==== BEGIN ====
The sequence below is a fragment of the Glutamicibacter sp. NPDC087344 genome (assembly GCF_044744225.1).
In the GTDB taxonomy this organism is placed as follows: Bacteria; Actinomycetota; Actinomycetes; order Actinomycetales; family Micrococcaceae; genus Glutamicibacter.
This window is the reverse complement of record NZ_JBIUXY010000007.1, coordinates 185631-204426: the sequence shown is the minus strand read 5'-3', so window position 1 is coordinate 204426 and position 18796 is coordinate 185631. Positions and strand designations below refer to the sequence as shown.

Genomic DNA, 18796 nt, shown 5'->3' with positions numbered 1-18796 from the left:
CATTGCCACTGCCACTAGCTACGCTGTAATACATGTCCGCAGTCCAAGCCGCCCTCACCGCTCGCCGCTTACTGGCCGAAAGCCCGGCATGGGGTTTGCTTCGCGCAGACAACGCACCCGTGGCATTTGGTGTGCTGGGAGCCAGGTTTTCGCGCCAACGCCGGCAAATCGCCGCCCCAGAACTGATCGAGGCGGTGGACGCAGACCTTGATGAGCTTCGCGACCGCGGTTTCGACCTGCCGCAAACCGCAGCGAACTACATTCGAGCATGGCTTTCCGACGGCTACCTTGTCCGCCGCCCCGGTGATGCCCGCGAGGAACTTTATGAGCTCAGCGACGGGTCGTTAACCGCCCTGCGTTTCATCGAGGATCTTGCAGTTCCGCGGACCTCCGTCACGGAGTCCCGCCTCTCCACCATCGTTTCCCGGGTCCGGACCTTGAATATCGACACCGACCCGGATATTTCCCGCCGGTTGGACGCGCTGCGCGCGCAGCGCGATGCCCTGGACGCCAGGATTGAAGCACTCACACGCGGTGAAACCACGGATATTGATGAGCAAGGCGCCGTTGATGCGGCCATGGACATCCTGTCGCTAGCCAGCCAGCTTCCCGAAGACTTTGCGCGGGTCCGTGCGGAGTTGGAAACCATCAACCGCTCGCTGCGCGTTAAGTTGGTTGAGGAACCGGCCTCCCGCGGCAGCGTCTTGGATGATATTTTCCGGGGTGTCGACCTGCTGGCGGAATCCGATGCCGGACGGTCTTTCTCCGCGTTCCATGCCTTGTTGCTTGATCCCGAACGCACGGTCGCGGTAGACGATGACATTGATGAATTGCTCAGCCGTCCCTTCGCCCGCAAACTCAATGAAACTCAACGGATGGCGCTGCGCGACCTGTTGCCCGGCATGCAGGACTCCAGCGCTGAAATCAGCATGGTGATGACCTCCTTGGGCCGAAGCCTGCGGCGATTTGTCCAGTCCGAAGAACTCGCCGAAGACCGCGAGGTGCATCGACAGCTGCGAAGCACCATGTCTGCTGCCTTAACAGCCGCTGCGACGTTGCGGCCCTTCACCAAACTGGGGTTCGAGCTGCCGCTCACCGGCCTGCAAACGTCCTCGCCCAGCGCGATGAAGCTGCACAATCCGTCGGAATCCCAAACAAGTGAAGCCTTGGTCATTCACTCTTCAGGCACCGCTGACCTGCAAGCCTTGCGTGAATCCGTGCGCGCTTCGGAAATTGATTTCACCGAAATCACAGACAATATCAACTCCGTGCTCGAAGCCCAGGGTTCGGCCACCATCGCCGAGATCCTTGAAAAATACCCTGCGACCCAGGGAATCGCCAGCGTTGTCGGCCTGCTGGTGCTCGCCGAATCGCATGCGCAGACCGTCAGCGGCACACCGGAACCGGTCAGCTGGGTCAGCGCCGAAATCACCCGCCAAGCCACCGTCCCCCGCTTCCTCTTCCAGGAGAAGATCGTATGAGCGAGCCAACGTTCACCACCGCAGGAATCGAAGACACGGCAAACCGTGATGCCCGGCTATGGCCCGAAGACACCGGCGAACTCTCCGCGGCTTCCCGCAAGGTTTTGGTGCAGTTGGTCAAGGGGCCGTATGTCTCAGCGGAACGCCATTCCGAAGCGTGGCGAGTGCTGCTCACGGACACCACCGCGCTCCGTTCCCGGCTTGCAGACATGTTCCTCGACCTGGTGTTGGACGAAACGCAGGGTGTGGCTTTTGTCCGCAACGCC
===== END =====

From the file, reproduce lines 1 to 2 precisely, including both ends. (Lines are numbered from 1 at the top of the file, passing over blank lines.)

The sequence below is a fragment of the Glutamicibacter sp. NPDC087344 genome (assembly GCF_044744225.1).
In the GTDB taxonomy this organism is placed as follows: Bacteria; Actinomycetota; Actinomycetes; order Actinomycetales; family Micrococcaceae; genus Glutamicibacter.